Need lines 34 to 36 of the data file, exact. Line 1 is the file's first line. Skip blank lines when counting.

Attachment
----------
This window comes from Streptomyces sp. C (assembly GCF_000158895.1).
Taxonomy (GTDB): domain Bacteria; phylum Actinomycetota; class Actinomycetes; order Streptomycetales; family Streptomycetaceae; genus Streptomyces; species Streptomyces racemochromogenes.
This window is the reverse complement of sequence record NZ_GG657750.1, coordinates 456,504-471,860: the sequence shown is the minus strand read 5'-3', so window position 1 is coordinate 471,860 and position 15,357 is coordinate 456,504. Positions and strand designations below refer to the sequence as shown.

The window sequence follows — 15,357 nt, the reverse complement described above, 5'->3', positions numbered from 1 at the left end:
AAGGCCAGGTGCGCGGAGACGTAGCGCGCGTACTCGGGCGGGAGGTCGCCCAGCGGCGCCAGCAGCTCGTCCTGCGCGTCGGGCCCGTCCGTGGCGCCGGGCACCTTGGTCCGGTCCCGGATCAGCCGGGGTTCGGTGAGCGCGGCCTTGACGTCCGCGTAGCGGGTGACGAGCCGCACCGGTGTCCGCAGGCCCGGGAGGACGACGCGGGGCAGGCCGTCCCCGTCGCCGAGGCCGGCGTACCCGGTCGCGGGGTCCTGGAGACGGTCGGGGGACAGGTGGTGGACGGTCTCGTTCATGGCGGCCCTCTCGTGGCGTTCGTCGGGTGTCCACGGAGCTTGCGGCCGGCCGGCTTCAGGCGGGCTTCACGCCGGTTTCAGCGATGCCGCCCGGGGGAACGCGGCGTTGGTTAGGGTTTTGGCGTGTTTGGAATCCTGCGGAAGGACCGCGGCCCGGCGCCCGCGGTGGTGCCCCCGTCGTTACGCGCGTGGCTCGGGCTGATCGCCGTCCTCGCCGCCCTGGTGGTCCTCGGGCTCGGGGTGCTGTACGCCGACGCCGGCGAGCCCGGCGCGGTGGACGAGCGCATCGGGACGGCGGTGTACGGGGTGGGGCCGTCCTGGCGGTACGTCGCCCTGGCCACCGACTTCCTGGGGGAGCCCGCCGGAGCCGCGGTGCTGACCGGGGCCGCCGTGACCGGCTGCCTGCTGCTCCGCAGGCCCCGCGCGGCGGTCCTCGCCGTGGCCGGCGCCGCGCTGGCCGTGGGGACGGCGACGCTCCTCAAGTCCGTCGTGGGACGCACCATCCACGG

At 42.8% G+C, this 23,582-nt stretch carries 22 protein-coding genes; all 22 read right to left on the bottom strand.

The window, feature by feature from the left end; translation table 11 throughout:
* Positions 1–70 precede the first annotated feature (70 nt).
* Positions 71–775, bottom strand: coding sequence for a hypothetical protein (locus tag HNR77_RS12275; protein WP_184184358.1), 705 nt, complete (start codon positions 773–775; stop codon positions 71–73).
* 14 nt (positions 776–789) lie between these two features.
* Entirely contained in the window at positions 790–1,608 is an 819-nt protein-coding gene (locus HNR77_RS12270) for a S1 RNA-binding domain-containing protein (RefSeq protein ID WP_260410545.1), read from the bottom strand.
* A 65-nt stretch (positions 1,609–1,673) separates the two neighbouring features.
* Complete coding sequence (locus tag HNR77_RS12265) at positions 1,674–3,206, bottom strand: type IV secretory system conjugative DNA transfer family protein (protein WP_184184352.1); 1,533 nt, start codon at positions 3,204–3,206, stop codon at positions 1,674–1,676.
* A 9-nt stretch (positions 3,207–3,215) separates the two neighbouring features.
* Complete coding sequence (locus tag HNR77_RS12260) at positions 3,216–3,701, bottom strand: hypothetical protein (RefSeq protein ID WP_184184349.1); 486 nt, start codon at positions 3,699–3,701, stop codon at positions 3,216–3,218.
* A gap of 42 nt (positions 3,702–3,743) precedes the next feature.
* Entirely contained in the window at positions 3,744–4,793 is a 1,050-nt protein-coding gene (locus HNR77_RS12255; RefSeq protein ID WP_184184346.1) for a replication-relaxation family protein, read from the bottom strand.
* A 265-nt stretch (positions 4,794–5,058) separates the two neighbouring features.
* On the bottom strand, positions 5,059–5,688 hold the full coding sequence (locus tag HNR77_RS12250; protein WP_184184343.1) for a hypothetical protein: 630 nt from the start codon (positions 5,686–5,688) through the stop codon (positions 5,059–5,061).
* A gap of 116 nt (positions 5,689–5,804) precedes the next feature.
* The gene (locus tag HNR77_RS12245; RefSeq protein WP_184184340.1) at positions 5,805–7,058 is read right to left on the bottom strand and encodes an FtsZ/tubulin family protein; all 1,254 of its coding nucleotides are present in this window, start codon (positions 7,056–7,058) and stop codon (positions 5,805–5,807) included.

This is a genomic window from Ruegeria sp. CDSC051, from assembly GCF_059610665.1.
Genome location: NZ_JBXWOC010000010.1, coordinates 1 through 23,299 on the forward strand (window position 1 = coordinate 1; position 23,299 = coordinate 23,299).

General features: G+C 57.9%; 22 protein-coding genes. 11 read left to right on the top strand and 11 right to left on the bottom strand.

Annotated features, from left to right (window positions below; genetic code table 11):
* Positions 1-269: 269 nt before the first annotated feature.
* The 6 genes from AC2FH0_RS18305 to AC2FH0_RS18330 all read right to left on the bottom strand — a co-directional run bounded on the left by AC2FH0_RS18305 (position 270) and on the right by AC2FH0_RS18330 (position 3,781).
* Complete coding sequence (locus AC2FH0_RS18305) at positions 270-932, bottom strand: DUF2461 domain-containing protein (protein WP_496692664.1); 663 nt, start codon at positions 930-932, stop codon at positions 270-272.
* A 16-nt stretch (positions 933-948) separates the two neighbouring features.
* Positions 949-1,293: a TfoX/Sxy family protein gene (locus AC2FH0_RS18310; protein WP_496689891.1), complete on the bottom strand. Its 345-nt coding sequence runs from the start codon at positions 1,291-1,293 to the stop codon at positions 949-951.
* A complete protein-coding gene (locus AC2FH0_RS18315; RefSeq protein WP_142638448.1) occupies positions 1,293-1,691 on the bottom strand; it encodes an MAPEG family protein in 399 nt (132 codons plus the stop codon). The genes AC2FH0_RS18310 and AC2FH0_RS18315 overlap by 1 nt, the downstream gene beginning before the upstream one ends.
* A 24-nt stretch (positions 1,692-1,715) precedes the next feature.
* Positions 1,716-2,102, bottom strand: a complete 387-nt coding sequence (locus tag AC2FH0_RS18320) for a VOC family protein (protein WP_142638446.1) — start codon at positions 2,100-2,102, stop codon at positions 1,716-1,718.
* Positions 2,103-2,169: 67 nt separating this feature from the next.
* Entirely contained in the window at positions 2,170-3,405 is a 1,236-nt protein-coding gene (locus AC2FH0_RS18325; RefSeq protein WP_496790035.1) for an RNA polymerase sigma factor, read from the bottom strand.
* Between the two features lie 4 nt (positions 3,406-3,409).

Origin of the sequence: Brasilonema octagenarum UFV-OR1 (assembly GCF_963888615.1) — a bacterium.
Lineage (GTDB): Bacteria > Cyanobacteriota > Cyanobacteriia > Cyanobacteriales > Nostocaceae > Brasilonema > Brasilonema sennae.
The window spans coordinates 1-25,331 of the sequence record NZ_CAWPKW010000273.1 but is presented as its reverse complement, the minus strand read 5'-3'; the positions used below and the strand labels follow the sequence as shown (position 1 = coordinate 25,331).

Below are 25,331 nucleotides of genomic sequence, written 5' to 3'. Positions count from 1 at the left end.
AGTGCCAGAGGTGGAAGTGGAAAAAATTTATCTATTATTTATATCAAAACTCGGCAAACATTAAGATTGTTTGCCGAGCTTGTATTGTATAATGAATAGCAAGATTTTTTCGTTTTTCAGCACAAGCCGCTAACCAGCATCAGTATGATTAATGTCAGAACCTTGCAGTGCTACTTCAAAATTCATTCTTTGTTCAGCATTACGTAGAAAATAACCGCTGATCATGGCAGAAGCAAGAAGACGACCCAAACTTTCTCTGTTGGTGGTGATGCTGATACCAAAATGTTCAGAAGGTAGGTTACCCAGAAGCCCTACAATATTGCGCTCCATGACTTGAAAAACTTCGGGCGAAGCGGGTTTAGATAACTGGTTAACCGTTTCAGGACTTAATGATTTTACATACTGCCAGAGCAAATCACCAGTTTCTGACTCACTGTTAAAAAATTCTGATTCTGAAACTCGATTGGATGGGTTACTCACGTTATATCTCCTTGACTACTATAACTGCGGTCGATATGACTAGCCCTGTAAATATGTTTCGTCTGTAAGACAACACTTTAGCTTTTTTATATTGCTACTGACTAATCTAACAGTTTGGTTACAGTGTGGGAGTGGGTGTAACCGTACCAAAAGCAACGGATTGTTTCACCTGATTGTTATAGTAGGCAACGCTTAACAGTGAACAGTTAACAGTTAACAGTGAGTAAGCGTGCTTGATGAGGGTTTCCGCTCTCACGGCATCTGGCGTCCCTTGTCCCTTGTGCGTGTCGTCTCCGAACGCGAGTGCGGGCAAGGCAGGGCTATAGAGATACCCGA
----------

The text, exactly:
* Positions 2,103-2,169: 67 nt separating this feature from the next.
* Entirely contained in the window at positions 2,170-3,405 is a 1,236-nt protein-coding gene (locus AC2FH0_RS18325; RefSeq protein WP_496790035.1) for an RNA polymerase sigma factor, read from the bottom strand.
* Between the two features lie 4 nt (positions 3,406-3,409).